So crowds for Phoenix games (the professional Wellington Football team) are struggling at the moment. I was just wondering if you fine people had any suggestions – given that the majority of games are likely to be stuck being on Sunday’s, in what ways can the Phoenix shift the demand curve right cost effectively?
For me there are two main areas to look into:
- Integration with the community 1: Letting kids in free (if they bring a paying adult) could be a relatively cheap way to get a greater amount of community integration, get the crowds up, and increase revenue. The games are largely on a Sunday, so getting families involved is the way to go – this sort of idea needs a long term view, as the kids getting in for free will be paying in the future.
- Marketing: People don’t know when the games are, and aren’t getting excited about the games. Surely there are cheap forms of viral marketing that could help improve awareness and increase value? To do this you need a clear idea of what the team “means” and what people “value” when going to the Phoenix – you aren’t just selling a game, you are selling more than that.
- Integration with the community 2: Marketing it as part of the community. It is a Wellington team, so we need to ask ourselves “what is Wellington”, what are some special parts of Wellington – and in what way can we integrate the Phoenix with that. Wellington sees itself as “cool and edgy” – sort of like a mini-version of San Fransisco – so is there some way we can use a family friendly version of this concept to sell the team.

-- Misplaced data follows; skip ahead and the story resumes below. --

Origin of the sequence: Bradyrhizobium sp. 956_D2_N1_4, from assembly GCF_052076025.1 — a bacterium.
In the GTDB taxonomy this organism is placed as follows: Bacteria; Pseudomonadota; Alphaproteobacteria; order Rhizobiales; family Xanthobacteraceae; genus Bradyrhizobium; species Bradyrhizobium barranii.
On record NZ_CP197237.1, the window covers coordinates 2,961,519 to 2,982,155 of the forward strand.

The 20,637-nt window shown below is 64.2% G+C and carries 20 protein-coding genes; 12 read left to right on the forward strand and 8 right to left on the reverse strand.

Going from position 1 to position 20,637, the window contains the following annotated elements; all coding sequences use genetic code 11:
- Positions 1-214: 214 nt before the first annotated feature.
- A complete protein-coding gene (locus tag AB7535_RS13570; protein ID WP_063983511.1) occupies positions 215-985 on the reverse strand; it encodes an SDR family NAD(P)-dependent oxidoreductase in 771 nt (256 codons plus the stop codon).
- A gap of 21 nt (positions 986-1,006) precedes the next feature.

- Support Yellow Fever: Surely Yellow Fever has some ideas regarding how to improve the environment within and prior to the game. A supporters group needs support – it can’t be expected to build up everything by itself. Now there is some of that going on for sure – but I’m sure there are ideas within Yellow Fever that could be more clearly articulated, and would cheaply add to the experience for potential game goers.
There is an underlying principal for all this to me – it isn’t as simple as some exogenous service that is watching a football game here, that won’t get much demand in Wellington. You are selling an experience that depends on the size of the crowd coming in the first place – the people in the crowd value the community and the experience that is being provided by other people, and their actions, in the crowd.
Given that, you can only have larger crowds by having larger crowds – there is “multiple equilibrium”. The only way to push ourselves into a state where more people come is to build up excitement and information outside of the games, and offer to work with Yellow Fever to create a dynamic environment inside the game.